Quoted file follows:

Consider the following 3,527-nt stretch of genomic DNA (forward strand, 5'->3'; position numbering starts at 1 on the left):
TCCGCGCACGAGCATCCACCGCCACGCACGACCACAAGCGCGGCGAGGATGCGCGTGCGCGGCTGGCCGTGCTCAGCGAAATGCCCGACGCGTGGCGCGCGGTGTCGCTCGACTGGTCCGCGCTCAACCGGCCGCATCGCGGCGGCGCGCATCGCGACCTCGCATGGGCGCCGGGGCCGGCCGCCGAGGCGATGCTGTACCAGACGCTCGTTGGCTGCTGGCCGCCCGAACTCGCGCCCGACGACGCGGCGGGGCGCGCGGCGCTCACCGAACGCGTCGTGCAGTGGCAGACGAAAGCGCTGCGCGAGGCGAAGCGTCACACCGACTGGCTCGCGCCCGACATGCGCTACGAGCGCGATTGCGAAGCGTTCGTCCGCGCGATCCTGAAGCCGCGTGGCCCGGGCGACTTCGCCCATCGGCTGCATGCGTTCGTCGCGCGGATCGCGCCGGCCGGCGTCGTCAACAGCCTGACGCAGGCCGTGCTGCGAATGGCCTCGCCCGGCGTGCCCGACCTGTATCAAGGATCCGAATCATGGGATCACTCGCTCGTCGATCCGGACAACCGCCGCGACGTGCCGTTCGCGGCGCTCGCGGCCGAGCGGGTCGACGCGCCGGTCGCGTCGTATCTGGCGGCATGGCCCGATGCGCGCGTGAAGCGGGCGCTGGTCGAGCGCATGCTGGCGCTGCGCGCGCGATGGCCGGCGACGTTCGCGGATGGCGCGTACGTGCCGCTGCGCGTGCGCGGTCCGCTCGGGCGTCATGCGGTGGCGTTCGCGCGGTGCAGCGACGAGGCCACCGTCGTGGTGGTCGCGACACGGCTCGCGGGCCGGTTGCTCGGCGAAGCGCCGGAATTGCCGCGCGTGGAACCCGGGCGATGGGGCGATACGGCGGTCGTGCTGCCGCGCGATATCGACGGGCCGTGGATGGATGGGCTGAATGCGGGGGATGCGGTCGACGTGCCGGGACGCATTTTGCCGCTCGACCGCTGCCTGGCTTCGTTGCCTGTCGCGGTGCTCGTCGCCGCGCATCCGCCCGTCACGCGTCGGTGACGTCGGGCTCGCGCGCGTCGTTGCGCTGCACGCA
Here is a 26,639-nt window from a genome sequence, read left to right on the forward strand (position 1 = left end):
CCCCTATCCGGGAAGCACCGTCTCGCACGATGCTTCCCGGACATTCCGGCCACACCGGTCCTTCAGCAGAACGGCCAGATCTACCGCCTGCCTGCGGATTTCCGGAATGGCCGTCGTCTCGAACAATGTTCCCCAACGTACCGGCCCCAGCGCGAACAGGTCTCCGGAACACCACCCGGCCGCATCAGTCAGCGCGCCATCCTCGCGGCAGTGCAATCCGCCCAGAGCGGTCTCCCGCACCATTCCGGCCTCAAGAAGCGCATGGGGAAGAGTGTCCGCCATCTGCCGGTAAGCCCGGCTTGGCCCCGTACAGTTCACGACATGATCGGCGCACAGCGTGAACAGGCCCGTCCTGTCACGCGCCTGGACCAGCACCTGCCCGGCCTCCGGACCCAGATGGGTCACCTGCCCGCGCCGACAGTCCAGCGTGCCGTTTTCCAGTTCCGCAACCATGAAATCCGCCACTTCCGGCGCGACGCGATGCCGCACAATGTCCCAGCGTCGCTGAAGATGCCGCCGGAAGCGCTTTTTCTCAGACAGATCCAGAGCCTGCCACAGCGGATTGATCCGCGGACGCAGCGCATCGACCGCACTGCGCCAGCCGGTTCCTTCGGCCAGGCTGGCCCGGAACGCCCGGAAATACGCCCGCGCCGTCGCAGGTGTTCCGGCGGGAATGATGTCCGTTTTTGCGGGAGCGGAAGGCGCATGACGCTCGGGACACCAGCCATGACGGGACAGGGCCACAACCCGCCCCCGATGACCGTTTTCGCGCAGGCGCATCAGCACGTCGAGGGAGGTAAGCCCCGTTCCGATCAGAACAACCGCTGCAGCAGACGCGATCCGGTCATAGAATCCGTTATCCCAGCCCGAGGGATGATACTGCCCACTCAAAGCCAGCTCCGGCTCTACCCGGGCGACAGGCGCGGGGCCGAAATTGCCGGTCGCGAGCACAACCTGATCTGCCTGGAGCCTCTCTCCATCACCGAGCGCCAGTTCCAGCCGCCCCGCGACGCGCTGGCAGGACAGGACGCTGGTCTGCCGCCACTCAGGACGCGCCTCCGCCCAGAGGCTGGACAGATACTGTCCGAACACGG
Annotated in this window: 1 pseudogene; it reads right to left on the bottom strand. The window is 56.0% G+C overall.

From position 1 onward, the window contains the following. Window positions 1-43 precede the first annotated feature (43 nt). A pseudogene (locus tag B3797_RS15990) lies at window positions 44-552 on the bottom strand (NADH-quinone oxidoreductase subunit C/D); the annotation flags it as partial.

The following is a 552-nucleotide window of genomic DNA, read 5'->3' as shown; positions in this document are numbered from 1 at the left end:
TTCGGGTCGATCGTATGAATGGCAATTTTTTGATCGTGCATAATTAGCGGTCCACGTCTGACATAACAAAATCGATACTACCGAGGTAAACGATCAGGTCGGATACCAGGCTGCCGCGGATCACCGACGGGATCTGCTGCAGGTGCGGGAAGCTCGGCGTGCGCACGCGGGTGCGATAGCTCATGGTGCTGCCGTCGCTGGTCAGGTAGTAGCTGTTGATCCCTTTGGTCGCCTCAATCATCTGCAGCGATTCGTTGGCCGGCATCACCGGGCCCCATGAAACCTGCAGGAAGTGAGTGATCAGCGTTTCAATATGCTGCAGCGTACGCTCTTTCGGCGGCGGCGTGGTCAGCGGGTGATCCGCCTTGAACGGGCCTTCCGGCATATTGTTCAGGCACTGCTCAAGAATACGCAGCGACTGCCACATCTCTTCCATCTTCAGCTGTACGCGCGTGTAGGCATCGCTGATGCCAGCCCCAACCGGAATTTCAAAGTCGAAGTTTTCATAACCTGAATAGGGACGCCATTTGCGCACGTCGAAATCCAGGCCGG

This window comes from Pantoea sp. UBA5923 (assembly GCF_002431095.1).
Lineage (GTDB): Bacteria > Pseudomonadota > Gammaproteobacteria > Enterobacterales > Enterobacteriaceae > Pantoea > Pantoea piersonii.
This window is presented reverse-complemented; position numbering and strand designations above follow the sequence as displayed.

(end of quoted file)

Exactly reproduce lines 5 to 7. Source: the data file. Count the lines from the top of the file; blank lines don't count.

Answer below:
Annotated in this window: 1 pseudogene; it reads right to left on the bottom strand. The window is 56.0% G+C overall.

From position 1 onward, the window contains the following. Window positions 1-43 precede the first annotated feature (43 nt). A pseudogene (locus tag B3797_RS15990) lies at window positions 44-552 on the bottom strand (NADH-quinone oxidoreductase subunit C/D); the annotation flags it as partial.

The following is a 552-nucleotide window of genomic DNA, read 5'->3' as shown; positions in this document are numbered from 1 at the left end: